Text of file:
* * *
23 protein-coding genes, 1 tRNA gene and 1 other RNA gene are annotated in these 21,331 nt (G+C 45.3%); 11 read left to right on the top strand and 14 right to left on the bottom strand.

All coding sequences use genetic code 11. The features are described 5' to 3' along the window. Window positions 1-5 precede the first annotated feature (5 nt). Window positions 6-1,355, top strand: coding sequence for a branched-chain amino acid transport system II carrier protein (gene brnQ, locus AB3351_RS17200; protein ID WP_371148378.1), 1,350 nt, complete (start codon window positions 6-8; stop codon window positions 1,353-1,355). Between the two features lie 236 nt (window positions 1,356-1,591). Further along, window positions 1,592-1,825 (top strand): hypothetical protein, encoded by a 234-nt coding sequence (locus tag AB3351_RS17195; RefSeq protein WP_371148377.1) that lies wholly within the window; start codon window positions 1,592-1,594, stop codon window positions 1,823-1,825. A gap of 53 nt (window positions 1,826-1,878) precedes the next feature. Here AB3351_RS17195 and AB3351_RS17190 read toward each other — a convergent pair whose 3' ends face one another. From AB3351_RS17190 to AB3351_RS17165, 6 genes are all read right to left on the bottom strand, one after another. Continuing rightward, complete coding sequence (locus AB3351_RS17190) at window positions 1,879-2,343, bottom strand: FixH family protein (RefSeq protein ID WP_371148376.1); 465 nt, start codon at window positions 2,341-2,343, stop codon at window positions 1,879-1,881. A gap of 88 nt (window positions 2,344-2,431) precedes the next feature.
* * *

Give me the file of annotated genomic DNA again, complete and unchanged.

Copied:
23 protein-coding genes, 1 tRNA gene and 1 other RNA gene are annotated in these 21,331 nt (G+C 45.3%); 11 read left to right on the top strand and 14 right to left on the bottom strand.

All coding sequences use genetic code 11. The features are described 5' to 3' along the window. Window positions 1-5 precede the first annotated feature (5 nt). Window positions 6-1,355, top strand: coding sequence for a branched-chain amino acid transport system II carrier protein (gene brnQ, locus AB3351_RS17200; protein ID WP_371148378.1), 1,350 nt, complete (start codon window positions 6-8; stop codon window positions 1,353-1,355). Between the two features lie 236 nt (window positions 1,356-1,591). Further along, window positions 1,592-1,825 (top strand): hypothetical protein, encoded by a 234-nt coding sequence (locus tag AB3351_RS17195; RefSeq protein WP_371148377.1) that lies wholly within the window; start codon window positions 1,592-1,594, stop codon window positions 1,823-1,825. A gap of 53 nt (window positions 1,826-1,878) precedes the next feature. Here AB3351_RS17195 and AB3351_RS17190 read toward each other — a convergent pair whose 3' ends face one another. From AB3351_RS17190 to AB3351_RS17165, 6 genes are all read right to left on the bottom strand, one after another. Continuing rightward, complete coding sequence (locus AB3351_RS17190) at window positions 1,879-2,343, bottom strand: FixH family protein (RefSeq protein ID WP_371148376.1); 465 nt, start codon at window positions 2,341-2,343, stop codon at window positions 1,879-1,881. A gap of 88 nt (window positions 2,344-2,431) precedes the next feature.